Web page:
Archives For Utah

Is the Christian Cross a “secular symbol of death”? That was the assertion of U.S. District Judge David Sam back in 2007 regarding a series of metal crosses along the Utah highway to honor state highway patrol officers who died in the line of duty. This ruling was appealed in 2008, with support from Americans United, the Hindu American Foundation, The Interfaith Alliance, the Union for Reform Judaism, and others. Officials contended that since the cross is secular, not religious, it would being used regardless of the personal religious persuasion of the fallen officer. So atheist, Mormon, Pagan, Jewish or Hindu cops would all get the giant “non-religious” cross as a memorial. However, yesterday, a three-judge panel of the 10th Circuit U.S. Court of Appeals ruled that these crosses were not “secular” and were in fact, as they have always been, symbols of the Christian faith.

“We hold that these memorials have the impermissible effect of conveying to the reasonable observer the message that the state prefers or otherwise endorses a certain religion,” concluded the Denver, Colorado-based court. The state of Utah and a private trooper association have the option of appealing to the U.S. Supreme Court.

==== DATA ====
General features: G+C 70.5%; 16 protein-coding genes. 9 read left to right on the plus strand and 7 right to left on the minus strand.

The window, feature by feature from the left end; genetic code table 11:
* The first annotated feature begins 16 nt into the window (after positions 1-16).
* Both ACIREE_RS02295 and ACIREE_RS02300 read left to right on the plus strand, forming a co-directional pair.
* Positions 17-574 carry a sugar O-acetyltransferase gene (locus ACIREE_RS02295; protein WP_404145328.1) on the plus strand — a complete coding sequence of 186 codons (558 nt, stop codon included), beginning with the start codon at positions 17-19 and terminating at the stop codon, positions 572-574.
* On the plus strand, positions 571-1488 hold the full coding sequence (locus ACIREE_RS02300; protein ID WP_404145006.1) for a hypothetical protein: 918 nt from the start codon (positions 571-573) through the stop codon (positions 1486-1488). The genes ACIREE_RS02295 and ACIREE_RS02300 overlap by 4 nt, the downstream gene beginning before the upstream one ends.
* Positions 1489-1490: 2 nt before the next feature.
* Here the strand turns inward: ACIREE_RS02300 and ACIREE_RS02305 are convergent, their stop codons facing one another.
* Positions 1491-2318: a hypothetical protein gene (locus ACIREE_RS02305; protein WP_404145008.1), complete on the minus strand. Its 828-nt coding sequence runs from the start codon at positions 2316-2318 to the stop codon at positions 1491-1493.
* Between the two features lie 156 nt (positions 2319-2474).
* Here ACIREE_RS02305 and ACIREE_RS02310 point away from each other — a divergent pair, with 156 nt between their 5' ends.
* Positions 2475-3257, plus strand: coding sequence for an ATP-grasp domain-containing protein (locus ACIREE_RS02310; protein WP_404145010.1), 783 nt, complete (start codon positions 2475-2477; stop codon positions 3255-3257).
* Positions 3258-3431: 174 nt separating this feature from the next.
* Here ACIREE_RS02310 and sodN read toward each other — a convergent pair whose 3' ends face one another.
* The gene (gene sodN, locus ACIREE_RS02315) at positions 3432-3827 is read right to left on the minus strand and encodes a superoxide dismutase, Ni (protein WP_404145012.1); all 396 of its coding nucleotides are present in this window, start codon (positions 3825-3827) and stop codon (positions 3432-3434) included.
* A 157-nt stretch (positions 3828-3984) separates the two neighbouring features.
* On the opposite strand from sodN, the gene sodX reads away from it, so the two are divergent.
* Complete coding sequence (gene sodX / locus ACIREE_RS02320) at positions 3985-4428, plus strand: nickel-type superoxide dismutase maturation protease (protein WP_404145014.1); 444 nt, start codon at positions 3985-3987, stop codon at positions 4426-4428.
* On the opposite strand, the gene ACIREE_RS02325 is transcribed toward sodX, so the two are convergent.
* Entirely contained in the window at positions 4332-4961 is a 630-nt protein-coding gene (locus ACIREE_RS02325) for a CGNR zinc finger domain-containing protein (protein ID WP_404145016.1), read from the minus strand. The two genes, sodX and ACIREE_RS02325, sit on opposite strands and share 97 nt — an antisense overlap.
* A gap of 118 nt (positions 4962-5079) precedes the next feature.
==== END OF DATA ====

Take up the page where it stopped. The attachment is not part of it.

Not a secular symbol of death.

Not a secular symbol of death.

This ruling is the latest salvo in the ongoing battles over whether a Christian cross on public lands can ever be secular in orientation. The Supreme Court of the United States recently decided that in certain instances, specifically a eight-foot Christian cross WWI memorial situated on public lands in California’s Mojave National Preserve, it could.

Justice Anthony Kennedy, spoke in broad terms. Although the cross is “a Christian symbol,” said Kennedy, it was not placed on sunrise rock in the Mojave Desert to send “a Christian message.” Nor was it placed there to put a government “imprimatur on a particular creed.”

I’ve long argued that neither tradition, popularity, or ubiquity fully erases a religious symbol’s sectarian nature.

“The idea that the cross is “secular” ties into the larger notion that Christian religious expression and tradition, due to its size and ubiquity, is “normal” and ultimately beneficial. The corollary is that non-Christian religious expressions or traditions are “abnormal” and considered suspect. But popularity and tradition doesn’t remove religious context from a religious symbol, instead it subtly reinforces that faith’s dominance and “right” to utter ubiquity. If the cross was truly secular, we wouldn’t have over 40 different emblems of belief for military markers and headstones, nor would minority religions fight to have their own symbols added to that list.